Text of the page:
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Mr. Ole Miss gives back to help children

Rob Barber jokingly describes his academic accomplishments as “patchworked,” but his varied interests and success at the University of Mississippi have been propelling him toward a prestigious and rewarding medical career.

Barber is currently serving as the 2014-2015 Mr. Ole Miss and, earlier this year in January, he was inducted into the University’s Hall of Fame. He is an accomplished philanthropist in training. He also is making plans to apply for medical school so he can become a doctor.

“Some of it was just for fun,” Barber explains of his wide-ranging degree choice. He added it was a combination of curiosity and love of learning that made him want to take classes that he might not get the chance to experience later in life.

A former homeschooled student and a graduate of Northpoint Christian School in Southaven, Barber quickly became involved in Greek life and other extracurricular clubs on campus to feel involved.

His sophomore year, he helped to start a campus dance marathon called RebelTHON to benefit the Blair E. Batson’s Children’s Hospital in Jackson. The marathon has several charity events leading up to the RebelTHON and is held at the Jackson Avenue Center on campus.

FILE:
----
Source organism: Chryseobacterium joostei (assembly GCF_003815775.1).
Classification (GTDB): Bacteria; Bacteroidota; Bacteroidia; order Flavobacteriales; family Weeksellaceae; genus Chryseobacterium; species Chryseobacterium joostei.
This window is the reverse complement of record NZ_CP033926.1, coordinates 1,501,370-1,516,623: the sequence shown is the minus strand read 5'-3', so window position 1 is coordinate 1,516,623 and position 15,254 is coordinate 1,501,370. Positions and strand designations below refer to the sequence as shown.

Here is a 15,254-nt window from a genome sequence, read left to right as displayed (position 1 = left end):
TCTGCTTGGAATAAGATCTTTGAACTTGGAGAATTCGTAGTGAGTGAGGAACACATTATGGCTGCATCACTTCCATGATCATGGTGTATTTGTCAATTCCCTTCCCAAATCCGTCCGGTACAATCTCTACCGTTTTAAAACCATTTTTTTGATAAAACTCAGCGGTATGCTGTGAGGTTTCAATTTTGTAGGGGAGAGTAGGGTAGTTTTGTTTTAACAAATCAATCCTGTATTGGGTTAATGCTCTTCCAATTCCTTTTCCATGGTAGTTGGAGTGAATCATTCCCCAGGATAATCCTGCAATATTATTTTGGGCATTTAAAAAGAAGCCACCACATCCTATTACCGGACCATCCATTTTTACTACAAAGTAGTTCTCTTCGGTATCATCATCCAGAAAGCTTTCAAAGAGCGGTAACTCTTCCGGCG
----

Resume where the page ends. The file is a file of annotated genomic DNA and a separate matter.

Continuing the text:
After being involved with fundraising, Barber knew he wanted to work in the medical field one day.

“I had never really thought of myself as a science person before,” he said.

After he began shadowing other doctors and taking a couple classes, he developed a deep respect for the pediatric doctors who serve Blair Batson and other children’s hospitals. It made him conscious of the significant role doctors play in communities.

“The work that Batson does is incredible,” he said.

He is highly considering specializing in pediatric care or working as a health policy consultant and he hopes to attend the University of Mississippi Medical School in Jackson.

In addition, Barber wants to still be highly involved in charity- and philanthropic-related work throughout his youth and later into his older years where he will then pass it on to his children.

“I plan on being involved in a cause … maybe after 40 I won’t be able to do the dance marathon, but I would love to be in a financial position to give back to others,” he said.